Director: Charles Lamont
Writers: Lee Loeb and John Grant
Cast: Bud Abbott, Lou Costello, Boris Karloff, Craig Stevens, Helen Westcott, Reginald Denny, and John Dierkes
Composer: Joseph Gershenson
Release Date: 8/1/1953
MPAA Rating: Not Rated
While studying police tactics in London, bumbling American detectives Slim (Bud Abbott) and Tubby (Lou Costello) encounter Dr. Henry Jekyll (Boris Karloff)—a mad scientist who, with the help of his assistant Batley (John Dierkes), succeeds in channeling his evil urges through a separate identity known as Mr. Edward Hyde. Hilarity ensues when Tubby, due to his remarkable incompetence, accidentally injects himself with Dr. Jekyll’s formula.
Offering a humorous update on the premise for Robert Louis Stevenson’s iconic novella, this production will appeal to fans of the horror/comedy crossover genre. Certain cringe-worthy antics (e.g. Tubby’s transformation into a giant mouse) do, however, prevent Abbott and Costello Meet Dr. Jekyll and Mr. Hyde from achieving the status of a true comedic masterpiece.
In addition to its effective use of slapstick, Abbott and Costello Meet Dr. Jekyll and Mr. Hyde should be commended for employing the Mr. Hyde character—here portrayed as a hirsute, primitive creature similar to that of the 1931 version directed by Rouben Mamoulian—in a creepy, atmospheric setting. During the opening sequence, for example, Mr. Hyde enters a London street caked in a thick layer of fog, wasting no time in stalking and preying upon a Dr. Stephen J. Poole—not to be confused with Dr. Jekyll’s butler of the same name. Additionally suspenseful are the wax museum sequences, wherein towering dummies of the Frankenstein monster (modeled after the likeness of Glenn Strange), Count Dracula (bearing the image of Bela Lugosi), and other figures of a ghoulish variety provide cover for Mr. Hyde—now waiting for the opportune moment to strike at Tubby and escape into the night.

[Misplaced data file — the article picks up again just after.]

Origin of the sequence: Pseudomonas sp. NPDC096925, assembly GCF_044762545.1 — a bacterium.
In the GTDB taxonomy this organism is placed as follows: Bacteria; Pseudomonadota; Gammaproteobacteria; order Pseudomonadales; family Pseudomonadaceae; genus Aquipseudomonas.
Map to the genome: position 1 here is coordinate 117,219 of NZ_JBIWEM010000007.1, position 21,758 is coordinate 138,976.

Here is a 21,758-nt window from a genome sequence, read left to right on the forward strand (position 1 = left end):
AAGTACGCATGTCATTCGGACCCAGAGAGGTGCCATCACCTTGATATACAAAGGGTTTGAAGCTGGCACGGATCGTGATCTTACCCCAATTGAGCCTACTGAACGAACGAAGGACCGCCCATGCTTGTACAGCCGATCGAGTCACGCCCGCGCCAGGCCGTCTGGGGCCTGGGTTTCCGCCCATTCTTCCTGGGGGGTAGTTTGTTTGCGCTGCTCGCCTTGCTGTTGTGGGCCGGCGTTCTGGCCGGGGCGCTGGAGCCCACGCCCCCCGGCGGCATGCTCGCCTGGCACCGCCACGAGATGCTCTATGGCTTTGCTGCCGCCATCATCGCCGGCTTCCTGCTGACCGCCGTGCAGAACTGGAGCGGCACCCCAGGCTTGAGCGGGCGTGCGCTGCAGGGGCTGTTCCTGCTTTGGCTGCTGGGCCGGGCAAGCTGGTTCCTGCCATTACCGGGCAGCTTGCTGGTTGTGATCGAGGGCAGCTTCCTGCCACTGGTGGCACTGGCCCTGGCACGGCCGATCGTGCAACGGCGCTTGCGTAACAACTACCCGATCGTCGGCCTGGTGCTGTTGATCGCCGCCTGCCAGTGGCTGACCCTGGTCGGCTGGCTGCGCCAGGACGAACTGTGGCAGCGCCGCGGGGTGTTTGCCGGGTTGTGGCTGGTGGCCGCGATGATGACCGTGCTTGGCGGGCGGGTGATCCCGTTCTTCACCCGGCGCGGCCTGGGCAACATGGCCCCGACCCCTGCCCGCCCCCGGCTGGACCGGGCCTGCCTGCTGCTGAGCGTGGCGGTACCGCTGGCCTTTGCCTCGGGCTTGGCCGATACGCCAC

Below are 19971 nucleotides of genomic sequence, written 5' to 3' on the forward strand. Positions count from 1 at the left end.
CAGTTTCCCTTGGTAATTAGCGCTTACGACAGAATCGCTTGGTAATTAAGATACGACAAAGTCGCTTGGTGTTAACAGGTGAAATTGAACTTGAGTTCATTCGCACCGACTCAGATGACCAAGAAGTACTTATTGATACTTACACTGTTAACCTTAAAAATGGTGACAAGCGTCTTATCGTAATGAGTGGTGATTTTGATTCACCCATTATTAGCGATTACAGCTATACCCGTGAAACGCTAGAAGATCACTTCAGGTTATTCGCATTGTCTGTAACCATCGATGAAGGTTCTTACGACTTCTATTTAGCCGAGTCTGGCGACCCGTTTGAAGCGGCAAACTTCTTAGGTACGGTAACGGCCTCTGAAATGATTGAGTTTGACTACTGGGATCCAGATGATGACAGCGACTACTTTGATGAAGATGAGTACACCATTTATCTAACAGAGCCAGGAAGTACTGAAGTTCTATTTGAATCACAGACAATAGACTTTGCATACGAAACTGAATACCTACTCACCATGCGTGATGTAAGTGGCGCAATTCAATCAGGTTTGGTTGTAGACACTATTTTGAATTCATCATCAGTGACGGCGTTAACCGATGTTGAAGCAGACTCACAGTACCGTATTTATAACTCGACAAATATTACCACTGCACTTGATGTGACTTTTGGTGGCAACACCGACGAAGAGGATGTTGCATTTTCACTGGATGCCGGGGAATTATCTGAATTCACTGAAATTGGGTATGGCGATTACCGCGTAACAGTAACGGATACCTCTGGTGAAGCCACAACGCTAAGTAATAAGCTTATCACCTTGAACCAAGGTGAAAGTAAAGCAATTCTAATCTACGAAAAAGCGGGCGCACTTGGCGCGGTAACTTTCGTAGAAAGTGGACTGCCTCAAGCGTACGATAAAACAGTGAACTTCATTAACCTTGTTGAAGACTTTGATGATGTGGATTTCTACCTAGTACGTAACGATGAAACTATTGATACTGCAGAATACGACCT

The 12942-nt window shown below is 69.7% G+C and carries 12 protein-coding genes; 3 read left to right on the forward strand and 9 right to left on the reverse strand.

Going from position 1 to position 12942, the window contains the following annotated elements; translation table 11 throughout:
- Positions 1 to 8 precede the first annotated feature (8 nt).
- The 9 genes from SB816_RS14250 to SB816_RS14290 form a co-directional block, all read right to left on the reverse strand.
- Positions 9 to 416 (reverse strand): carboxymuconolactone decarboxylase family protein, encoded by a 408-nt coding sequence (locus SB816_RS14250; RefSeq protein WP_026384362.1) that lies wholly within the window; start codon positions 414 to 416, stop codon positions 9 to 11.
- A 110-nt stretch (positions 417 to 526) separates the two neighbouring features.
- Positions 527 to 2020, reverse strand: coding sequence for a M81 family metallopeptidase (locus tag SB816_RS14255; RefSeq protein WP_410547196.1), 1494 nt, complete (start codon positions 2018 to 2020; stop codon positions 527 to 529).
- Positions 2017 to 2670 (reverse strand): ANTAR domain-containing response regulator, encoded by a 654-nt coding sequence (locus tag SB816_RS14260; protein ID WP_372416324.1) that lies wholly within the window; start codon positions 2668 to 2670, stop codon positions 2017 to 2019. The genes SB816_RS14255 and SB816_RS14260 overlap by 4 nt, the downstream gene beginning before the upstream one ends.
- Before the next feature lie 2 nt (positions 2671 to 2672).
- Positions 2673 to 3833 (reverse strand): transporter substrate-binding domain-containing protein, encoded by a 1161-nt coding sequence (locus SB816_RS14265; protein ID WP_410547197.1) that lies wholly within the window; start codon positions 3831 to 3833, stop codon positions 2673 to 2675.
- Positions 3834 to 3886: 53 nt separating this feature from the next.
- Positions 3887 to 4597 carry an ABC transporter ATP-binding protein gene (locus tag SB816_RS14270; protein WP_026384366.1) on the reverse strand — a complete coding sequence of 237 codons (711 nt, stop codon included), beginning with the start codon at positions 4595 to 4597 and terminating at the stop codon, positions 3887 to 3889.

Abbott and Costello Meet Dr. Jekyll and Mr. Hyde deserves criticism for introducing a suffragette subplot that, though responsible for initiating the romance of Bruce Adams (Craig Stevens) and Vicki Edwards (Helen Westcott), seems highly out of place in a gothic horror movie—tongue-in-cheek or otherwise.
Despite benefiting from the gravitas of Boris Karloff, the version of Dr. Jekyll presented in this film is marred by one serious flaw in characterization: instead of attempting to resist or moderate the evil within his nature, Dr. Jekyll appears to relish the fact that his alter ego, Mr. Hyde, affords him the opportunity to hurt and kill those who stand in the way of his own personal happiness—much in contrast to the Dr. Jekyll characters played by Fredric March, Spencer Tracy, and John Barrymore, all of whom convey tremendous guilt or inner conflict over the criminal actions of Edward Hyde.
Abbott and Costello Meet Dr. Jekyll and Mr. Hyde is an amusing, if not outrageously funny, take on one of the most popular horror stories ever written. Therefore, this installment should be requisite viewing for Jekyll/Hyde enthusiasts, Universal Monster buffs, and diehard fans of the eponymous duo.
Overall Quality: 6/10
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